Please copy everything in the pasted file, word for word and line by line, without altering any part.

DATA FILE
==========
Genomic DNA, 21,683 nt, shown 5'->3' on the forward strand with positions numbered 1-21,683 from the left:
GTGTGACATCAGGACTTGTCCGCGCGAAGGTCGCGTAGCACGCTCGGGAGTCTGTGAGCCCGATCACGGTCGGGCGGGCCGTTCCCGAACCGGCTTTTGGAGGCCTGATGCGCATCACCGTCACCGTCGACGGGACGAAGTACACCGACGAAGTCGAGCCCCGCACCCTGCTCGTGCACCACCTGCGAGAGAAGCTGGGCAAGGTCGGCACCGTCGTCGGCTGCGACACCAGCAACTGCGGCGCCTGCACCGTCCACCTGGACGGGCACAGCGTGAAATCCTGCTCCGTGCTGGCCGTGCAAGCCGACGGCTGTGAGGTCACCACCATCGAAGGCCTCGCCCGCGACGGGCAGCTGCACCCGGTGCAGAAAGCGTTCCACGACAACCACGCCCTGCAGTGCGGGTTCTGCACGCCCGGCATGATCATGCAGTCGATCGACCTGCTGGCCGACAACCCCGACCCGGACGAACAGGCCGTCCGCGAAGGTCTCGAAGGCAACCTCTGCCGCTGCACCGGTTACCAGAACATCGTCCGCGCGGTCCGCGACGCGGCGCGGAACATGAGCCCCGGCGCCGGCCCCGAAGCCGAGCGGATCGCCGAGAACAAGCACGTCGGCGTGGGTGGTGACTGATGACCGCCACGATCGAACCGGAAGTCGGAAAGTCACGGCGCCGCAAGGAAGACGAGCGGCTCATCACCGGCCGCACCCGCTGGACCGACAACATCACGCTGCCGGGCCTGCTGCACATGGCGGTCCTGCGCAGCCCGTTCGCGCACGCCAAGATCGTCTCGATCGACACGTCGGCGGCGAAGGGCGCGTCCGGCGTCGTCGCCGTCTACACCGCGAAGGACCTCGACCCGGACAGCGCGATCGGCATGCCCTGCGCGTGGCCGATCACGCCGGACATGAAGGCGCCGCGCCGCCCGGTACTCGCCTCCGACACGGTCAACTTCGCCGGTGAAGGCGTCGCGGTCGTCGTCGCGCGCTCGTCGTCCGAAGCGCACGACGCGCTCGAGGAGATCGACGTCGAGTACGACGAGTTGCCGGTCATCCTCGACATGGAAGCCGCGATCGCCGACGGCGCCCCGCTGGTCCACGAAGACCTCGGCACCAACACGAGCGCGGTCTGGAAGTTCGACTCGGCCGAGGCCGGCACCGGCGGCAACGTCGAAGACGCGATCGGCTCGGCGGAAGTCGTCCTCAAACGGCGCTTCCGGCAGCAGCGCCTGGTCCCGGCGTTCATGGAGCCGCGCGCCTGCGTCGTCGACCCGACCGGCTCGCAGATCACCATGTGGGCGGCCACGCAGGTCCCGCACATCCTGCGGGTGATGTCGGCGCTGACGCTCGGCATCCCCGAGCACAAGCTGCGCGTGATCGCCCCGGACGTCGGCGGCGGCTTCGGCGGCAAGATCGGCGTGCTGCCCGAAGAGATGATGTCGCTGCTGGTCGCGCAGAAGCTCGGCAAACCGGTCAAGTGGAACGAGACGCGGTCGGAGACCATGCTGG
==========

Genomic DNA, 21,683 nt, shown 5'->3' on the forward strand with positions numbered 1-21,683 from the left:
GTGTGACATCAGGACTTGTCCGCGCGAAGGTCGCGTAGCACGCTCGGGAGTCTGTGAGCCCGATCACGGTCGGGCGGGCCGTTCCCGAACCGGCTTTTGGAGGCCTGATGCGCATCACCGTCACCGTCGACGGGACGAAGTACACCGACGAAGTCGAGCCCCGCACCCTGCTCGTGCACCACCTGCGAGAGAAGCTGGGCAAGGTCGGCACCGTCGTCGGCTGCGACACCAGCAACTGCGGCGCCTGCACCGTCCACCTGGACGGGCACAGCGTGAAATCCTGCTCCGTGCTGGCCGTGCAAGCCGACGGCTGTGAGGTCACCACCATCGAAGGCCTCGCCCGCGACGGGCAGCTGCACCCGGTGCAGAAAGCGTTCCACGACAACCACGCCCTGCAGTGCGGGTTCTGCACGCCCGGCATGATCATGCAGTCGATCGACCTGCTGGCCGACAACCCCGACCCGGACGAACAGGCCGTCCGCGAAGGTCTCGAAGGCAACCTCTGCCGCTGCACCGGTTACCAGAACATCGTCCGCGCGGTCCGCGACGCGGCGCGGAACATGAGCCCCGGCGCCGGCCCCGAAGCCGAGCGGATCGCCGAGAACAAGCACGTCGGCGTGGGTGGTGACTGATGACCGCCACGATCGAACCGGAAGTCGGAAAGTCACGGCGCCGCAAGGAAGACGAGCGGCTCATCACCGGCCGCACCCGCTGGACCGACAACATCACGCTGCCGGGCCTGCTGCACATGGCGGTCCTGCGCAGCCCGTTCGCGCACGCCAAGATCGTCTCGATCGACACGTCGGCGGCGAAGGGCGCGTCCGGCGTCGTCGCCGTCTACACCGCGAAGGACCTCGACCCGGACAGCGCGATCGGCATGCCCTGCGCGTGGCCGATCACGCCGGACATGAAGGCGCCGCGCCGCCCGGTACTCGCCTCCGACACGGTCAACTTCGCCGGTGAAGGCGTCGCGGTCGTCGTCGCGCGCTCGTCGTCCGAAGCGCACGACGCGCTCGAGGAGATCGACGTCGAGTACGACGAGTTGCCGGTCATCCTCGACATGGAAGCCGCGATCGCCGACGGCGCCCCGCTGGTCCACGAAGACCTCGGCACCAACACGAGCGCGGTCTGGAAGTTCGACTCGGCCGAGGCCGGCACCGGCGGCAACGTCGAAGACGCGATCGGCTCGGCGGAAGTCGTCCTCAAACGGCGCTTCCGGCAGCAGCGCCTGGTCCCGGCGTTCATGGAGCCGCGCGCCTGCGTCGTCGACCCGACCGGCTCGCAGATCACCATGTGGGCGGCCACGCAGGTCCCGCACATCCTGCGGGTGATGTCGGCGCTGACGCTCGGCATCCCCGAGCACAAGCTGCGCGTGATCGCCCCGGACGTCGGCGGCGGCTTCGGCGGCAAGATCGGCGTGCTGCCCGAAGAGATGATGTCGCTGCTGGTCGCGCAGAAGCTCGGCAAACCGGTCAAGTGGAACGAGACGCGGTCGGAGACCATGCTGG